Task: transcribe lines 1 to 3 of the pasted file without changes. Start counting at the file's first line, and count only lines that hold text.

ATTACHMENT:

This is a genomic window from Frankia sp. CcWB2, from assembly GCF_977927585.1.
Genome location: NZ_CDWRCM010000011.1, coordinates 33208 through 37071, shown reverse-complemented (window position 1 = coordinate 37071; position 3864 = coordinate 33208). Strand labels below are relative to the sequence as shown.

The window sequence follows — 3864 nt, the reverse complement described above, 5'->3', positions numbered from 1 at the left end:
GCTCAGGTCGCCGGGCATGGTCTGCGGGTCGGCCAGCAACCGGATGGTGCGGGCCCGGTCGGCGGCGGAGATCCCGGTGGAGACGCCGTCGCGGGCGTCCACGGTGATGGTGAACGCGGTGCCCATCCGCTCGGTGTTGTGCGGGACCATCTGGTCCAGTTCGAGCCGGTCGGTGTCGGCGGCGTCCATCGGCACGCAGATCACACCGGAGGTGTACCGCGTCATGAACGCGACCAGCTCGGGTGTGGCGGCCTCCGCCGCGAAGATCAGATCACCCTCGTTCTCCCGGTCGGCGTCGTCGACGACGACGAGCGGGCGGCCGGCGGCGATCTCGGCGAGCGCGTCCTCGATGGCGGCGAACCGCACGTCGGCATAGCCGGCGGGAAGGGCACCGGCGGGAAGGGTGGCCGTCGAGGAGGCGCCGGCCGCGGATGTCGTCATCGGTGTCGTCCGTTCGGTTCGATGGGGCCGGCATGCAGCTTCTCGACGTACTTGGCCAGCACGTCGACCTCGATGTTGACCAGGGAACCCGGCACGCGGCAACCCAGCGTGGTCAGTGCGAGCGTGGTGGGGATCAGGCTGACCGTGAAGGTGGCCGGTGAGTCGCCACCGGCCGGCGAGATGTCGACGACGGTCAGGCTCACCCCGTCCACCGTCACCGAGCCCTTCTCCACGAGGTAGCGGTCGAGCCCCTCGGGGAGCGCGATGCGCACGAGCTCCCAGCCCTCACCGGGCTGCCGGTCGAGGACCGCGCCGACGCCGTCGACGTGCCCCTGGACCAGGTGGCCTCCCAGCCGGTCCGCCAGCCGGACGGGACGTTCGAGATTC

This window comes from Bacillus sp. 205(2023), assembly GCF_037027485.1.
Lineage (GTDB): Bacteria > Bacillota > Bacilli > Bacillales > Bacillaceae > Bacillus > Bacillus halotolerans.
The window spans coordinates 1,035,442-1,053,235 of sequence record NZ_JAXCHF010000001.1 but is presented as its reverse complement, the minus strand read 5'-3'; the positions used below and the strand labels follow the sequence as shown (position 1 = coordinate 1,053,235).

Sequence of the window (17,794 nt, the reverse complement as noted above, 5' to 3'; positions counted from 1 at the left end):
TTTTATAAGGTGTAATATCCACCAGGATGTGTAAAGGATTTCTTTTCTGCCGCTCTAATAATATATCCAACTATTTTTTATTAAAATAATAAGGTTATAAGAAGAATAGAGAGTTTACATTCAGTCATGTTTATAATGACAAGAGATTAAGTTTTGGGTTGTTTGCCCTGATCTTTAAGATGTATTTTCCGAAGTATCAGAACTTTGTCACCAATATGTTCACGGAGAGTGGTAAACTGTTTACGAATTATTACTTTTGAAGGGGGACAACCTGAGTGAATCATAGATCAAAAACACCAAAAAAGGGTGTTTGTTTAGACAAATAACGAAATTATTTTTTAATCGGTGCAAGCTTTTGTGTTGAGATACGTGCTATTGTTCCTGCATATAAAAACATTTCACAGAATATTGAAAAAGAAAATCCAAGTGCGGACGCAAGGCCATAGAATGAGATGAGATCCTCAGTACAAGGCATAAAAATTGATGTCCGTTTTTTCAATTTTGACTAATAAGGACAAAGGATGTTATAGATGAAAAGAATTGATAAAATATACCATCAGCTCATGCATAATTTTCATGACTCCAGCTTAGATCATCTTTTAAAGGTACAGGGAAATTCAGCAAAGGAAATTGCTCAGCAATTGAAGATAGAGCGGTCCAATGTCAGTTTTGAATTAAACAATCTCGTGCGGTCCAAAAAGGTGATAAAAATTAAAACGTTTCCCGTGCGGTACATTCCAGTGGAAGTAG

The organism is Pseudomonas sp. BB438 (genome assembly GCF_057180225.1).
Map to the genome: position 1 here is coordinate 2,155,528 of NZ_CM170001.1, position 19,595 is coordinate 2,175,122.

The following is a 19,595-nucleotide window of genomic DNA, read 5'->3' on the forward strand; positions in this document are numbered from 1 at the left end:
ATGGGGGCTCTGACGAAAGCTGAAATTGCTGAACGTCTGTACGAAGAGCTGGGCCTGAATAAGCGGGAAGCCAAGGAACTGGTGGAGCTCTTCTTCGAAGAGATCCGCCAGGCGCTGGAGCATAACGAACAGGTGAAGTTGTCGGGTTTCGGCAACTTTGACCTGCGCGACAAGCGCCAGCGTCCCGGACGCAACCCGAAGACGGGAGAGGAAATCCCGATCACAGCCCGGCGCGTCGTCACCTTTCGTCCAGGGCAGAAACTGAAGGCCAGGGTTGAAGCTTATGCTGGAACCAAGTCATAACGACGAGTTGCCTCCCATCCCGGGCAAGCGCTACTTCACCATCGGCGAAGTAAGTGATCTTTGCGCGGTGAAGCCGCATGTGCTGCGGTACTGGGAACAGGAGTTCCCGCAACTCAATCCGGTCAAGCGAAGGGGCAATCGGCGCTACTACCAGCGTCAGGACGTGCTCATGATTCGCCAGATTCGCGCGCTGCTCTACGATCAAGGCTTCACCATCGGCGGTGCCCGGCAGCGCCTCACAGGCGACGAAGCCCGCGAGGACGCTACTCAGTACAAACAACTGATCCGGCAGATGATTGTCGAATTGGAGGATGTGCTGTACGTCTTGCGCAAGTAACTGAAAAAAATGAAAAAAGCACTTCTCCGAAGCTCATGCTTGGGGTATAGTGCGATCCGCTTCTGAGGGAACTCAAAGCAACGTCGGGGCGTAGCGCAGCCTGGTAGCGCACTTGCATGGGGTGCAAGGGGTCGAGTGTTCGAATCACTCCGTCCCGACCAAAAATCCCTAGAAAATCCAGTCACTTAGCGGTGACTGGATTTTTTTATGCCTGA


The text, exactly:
This is a genomic window from Frankia sp. CcWB2, from assembly GCF_977927585.1.
Genome location: NZ_CDWRCM010000011.1, coordinates 33208 through 37071, shown reverse-complemented (window position 1 = coordinate 37071; position 3864 = coordinate 33208). Strand labels below are relative to the sequence as shown.

The window sequence follows — 3864 nt, the reverse complement described above, 5'->3', positions numbered from 1 at the left end: